May 22


What Leads to Suicidal Thinking?

By Lauren Napolitano


by Lauren Napolitano

To most of us, suicide seems like a terrible solution to one’s problems.  We cannot understand why anyone would want to end their life on purpose, especially someone who is beautiful, talented, and successful.

The fashion world was shocked as beautiful and talented designer L’Wren Scott died of an apparent suicide. From a distance, she appeared to have it all. Success, talent, good looks and a long-term romantic relationship with Mick Jagger.

Yet, we surmise now, that Ms. Scott was deeply troubled. How is it that someone can become so depressed that they want to die?

Here is the thought process of someone who is suicidal:

• ‘My entire life is on fire. My job is a mess. My personal life is horrible. I’ve let everyone down. Things will never be good again. Every area of my life is up in flames.’

• ‘It is entirely my fault that I am in this bind. All of the problems in my life are the direct result of my incompetent decision-making. I have no one to blame but myself. And, to make matters worse, my wonderful friends and family actually tried to stop me from making these bad decisions. They pulled me aside, asked me if I was ok, warned me that these decisions might turn out badly and I pushed them away. So I can’t actually call these people and tell them how overwhelmed I’m feeling because I pushed their help away when it was offered. Therefore, I am entirely alone in this mess.’

• ‘If I look at my life from birth until now I see that my failures are a pattern. I had problems ten years ago, five years ago, and six months ago. I’ve never been competent and I’ve never been able to deal with life. I’m always the one who needs to be bailed out or glued back together like Humpty Dumpty and it’s not fair to my friends and family. These people have their own lives and problems and they shouldn’t have to clean me up every few months. Clearly I’m defective and broken.’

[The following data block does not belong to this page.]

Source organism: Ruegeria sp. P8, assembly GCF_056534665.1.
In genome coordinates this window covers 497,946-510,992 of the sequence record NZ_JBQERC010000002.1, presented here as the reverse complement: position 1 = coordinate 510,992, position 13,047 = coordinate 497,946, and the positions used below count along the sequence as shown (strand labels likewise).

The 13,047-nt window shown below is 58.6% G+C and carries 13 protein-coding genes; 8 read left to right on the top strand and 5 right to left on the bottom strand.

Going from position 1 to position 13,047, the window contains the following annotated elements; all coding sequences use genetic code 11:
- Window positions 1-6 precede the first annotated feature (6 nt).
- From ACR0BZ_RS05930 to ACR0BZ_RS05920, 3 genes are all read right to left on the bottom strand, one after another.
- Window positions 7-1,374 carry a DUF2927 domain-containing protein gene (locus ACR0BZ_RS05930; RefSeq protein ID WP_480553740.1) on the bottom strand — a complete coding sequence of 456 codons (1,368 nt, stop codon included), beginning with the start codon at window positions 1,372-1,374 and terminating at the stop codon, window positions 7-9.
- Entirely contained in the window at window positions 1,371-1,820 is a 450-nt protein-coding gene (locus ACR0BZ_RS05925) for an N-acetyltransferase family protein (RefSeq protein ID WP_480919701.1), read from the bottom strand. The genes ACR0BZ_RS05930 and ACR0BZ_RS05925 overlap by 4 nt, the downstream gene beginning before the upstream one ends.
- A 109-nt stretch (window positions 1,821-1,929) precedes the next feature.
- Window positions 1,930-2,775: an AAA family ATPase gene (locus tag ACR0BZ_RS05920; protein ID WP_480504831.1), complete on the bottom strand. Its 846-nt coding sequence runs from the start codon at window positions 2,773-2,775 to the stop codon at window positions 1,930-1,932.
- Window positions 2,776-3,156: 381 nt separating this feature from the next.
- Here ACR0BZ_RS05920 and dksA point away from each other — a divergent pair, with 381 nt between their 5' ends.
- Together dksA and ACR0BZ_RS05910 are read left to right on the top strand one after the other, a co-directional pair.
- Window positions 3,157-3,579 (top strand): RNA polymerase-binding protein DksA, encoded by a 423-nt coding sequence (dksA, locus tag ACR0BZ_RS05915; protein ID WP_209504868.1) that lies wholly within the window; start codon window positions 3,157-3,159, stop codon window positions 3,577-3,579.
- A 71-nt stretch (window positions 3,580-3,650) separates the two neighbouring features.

• ‘Rather than burdening these people for the one hundredth time, I’ll just call a spade a spade and say “Screw it. I’m out.”’
It’s at this point that the depressed individual decides that it’s a ‘good’ idea to evaporate or disappear by taking an overdose of pills, hanging him or herself or cutting their skin.

The scary thing about suicidal thinking is that, for the person experiencing the ideation, the thought process feels logical and rational. There are links (albeit irrational) between the assumptions and therefore the depressed person has the perception that he/she is thinking clearly. For example, a woman will say ‘my husband cheated therefore I’m un-loveable’ or ‘I lost my job therefore I’ll never have enough money to pay my bills.’ In the moment, the suicidal person truly believes that ‘evaporating’ will solve his/her problems and also provide profound relief to the friends and family members who the person believes to be burdened by his/her problems.

It is quite likely that L’Wren Scott experienced this very same pattern of suicidal thinking before hanging herself with a scarf. Had she reached out for help, she would likely still be alive today.

Editor’s Note:  In 2010 and 2011, suicide was ranked as the 10th leading cause of death in the U.S.  If you believe that someone you know is contemplating suicide, please do not ignore it.  Ask questions, listen, and get them help.

About the author

Lauren Napolitano is a licensed psychologist practicing at Bryn Mawr Hospital, as well as operating her own private practice. She received a Psy. D. in Clinical Psychology in 2005 from Widener University, and has been practicing for 11 years. Her specialties include relationships, sexuality, and mental health. She has been featured in articles in many popular publications, including Glamour Magazine, iVillage, and Yahoo! Health.

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